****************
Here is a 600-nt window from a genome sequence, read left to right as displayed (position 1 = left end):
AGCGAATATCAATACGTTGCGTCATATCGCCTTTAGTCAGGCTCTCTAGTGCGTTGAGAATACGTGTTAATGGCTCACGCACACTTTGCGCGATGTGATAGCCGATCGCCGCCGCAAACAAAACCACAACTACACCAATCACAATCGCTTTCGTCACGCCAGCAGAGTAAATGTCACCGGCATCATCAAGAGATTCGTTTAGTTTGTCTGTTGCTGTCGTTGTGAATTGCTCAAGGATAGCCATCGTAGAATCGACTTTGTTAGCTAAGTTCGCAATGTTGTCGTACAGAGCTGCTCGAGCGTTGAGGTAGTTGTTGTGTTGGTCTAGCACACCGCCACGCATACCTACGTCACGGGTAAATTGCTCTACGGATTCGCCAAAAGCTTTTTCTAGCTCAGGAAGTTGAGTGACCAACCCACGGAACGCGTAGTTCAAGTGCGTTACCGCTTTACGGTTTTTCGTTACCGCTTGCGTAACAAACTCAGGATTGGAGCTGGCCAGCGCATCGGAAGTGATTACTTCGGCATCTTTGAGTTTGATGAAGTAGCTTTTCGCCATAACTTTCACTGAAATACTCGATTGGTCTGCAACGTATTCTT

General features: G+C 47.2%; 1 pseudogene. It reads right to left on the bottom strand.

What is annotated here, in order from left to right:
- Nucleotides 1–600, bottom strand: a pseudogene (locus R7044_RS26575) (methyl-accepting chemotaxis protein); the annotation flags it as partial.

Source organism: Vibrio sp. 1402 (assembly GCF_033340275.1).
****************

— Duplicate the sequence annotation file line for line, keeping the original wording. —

Here is a 600-nt window from a genome sequence, read left to right as displayed (position 1 = left end):
AGCGAATATCAATACGTTGCGTCATATCGCCTTTAGTCAGGCTCTCTAGTGCGTTGAGAATACGTGTTAATGGCTCACGCACACTTTGCGCGATGTGATAGCCGATCGCCGCCGCAAACAAAACCACAACTACACCAATCACAATCGCTTTCGTCACGCCAGCAGAGTAAATGTCACCGGCATCATCAAGAGATTCGTTTAGTTTGTCTGTTGCTGTCGTTGTGAATTGCTCAAGGATAGCCATCGTAGAATCGACTTTGTTAGCTAAGTTCGCAATGTTGTCGTACAGAGCTGCTCGAGCGTTGAGGTAGTTGTTGTGTTGGTCTAGCACACCGCCACGCATACCTACGTCACGGGTAAATTGCTCTACGGATTCGCCAAAAGCTTTTTCTAGCTCAGGAAGTTGAGTGACCAACCCACGGAACGCGTAGTTCAAGTGCGTTACCGCTTTACGGTTTTTCGTTACCGCTTGCGTAACAAACTCAGGATTGGAGCTGGCCAGCGCATCGGAAGTGATTACTTCGGCATCTTTGAGTTTGATGAAGTAGCTTTTCGCCATAACTTTCACTGAAATACTCGATTGGTCTGCAACGTATTCTT

General features: G+C 47.2%; 1 pseudogene. It reads right to left on the bottom strand.

What is annotated here, in order from left to right:
- Nucleotides 1–600, bottom strand: a pseudogene (locus R7044_RS26575) (methyl-accepting chemotaxis protein); the annotation flags it as partial.

Source organism: Vibrio sp. 1402 (assembly GCF_033340275.1).